Windows Prefetch Parser (pf)


pf is a command line tool that parses Windows prefetch files. Using the definition in Wikipedia, "the prefetcher is a component of versions of Microsoft Windows starting with Windows XP... that speeds up the Windows boot process and shortens the amount of time it takes to start up programs. In Windows Vista, SuperFetch and ReadyBoost extend upon the prefetcher and attempt to accelerate application and boot launch times..." [1]. A good source for discussion on the internals of the mechanics of prefetching is given in the MSDN article written by Mark Russinovich and David Solomon [2].

The prefetcher behavior is controlled by the Windows registry value "EnablePrefetcher" located in the following registry path: HKLM\ System\CurrentControlSet\Control\Session\Manager\ Memory Management\ PrefetchParameters. The value for "EnablePrefetcher" can have one of the following values [1]:

Value Meaning
0 Disabled
1 Application launch prefetching enabled
2 Boot prefetching enabled
3 Application launch and boot enabled (default)

From a forensics standpoint, the prefetch file offers the analyst some information about the applications that were executed, the location of the application and the frequency that it was run. Specifically, the prefetch file contains information such as: (a) filename, (b) file location, (c) timestamps related to the prefetch entry (created, modified and accessed), (d) the number of times a certain application was run, (e) the last run time, (f) which modules were loaded with the application, and (g) which volumes were used in access the application or the modules used.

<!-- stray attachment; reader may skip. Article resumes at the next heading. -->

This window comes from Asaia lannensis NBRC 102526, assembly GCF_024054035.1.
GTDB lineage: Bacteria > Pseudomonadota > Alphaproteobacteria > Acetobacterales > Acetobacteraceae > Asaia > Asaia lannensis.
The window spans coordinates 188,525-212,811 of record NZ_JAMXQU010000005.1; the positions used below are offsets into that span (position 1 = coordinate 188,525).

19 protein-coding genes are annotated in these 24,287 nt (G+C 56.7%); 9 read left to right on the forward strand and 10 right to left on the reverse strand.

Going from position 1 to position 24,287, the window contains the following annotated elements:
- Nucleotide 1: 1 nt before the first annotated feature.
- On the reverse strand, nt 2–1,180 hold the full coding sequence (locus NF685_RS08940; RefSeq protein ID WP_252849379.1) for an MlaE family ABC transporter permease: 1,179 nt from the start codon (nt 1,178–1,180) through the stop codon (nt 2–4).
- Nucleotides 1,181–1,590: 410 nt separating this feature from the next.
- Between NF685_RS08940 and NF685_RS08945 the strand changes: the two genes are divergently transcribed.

How to use pf

pf has a number of command line switches. The screenshot below shows the available options. There are two available options that tell pf how much data to display to the analyst. The first is the the default mode, which is the verbose option and displays as much information that pf can parse. The second is a variety of CSV options that output one line per prefetch file.

The one-line-per-entry behavior will output the (a) application name and path, (b) number of times the application was ran, (c) the last time run, and (d) the prefetch file MAC timestamps. The verbose option includes all the same information the default option outputs, plus module dependencies loaded and volumes used to run the application.

pf's menu/options

When desiring detailed data on a certain prefetch entry, the verbose option is the best choice, without using the CSV option. The output will be unstructured text where multiple lines will be used for one prefetch entry. Thus the output of the prefetch record can be large. Below is an example of how much data is outputted on a typical prefetch file in verbose mode.

pf's verbose output

To analyze many prefetch files in a directory, the -pipe switch is available. For example, running this on the c:\Windows\Prefetch directory is a common use of this option. The screenshot shows this mode using the default output (not verbose) and using the -csv option:

pf's csv output using a pipe

When analyzing Windows 8 prefetch files, there are extra timestamps available which are extracted. Below is what this output looks like:

pf's prevtimes option

For more information

The user's guide can be viewed here

If you would like more information about pf, contact us via email.


Intel 32-bit VersionIntel 64-bit VersionARM 64-bit Version
Mac OS X:Not Availablepf.v.1.38.dmgpf.v.1.38.dmgmd5/sha1
*32bit apps can run in a 64bit linux distribution if "ia32-libs" (and dependencies) are present.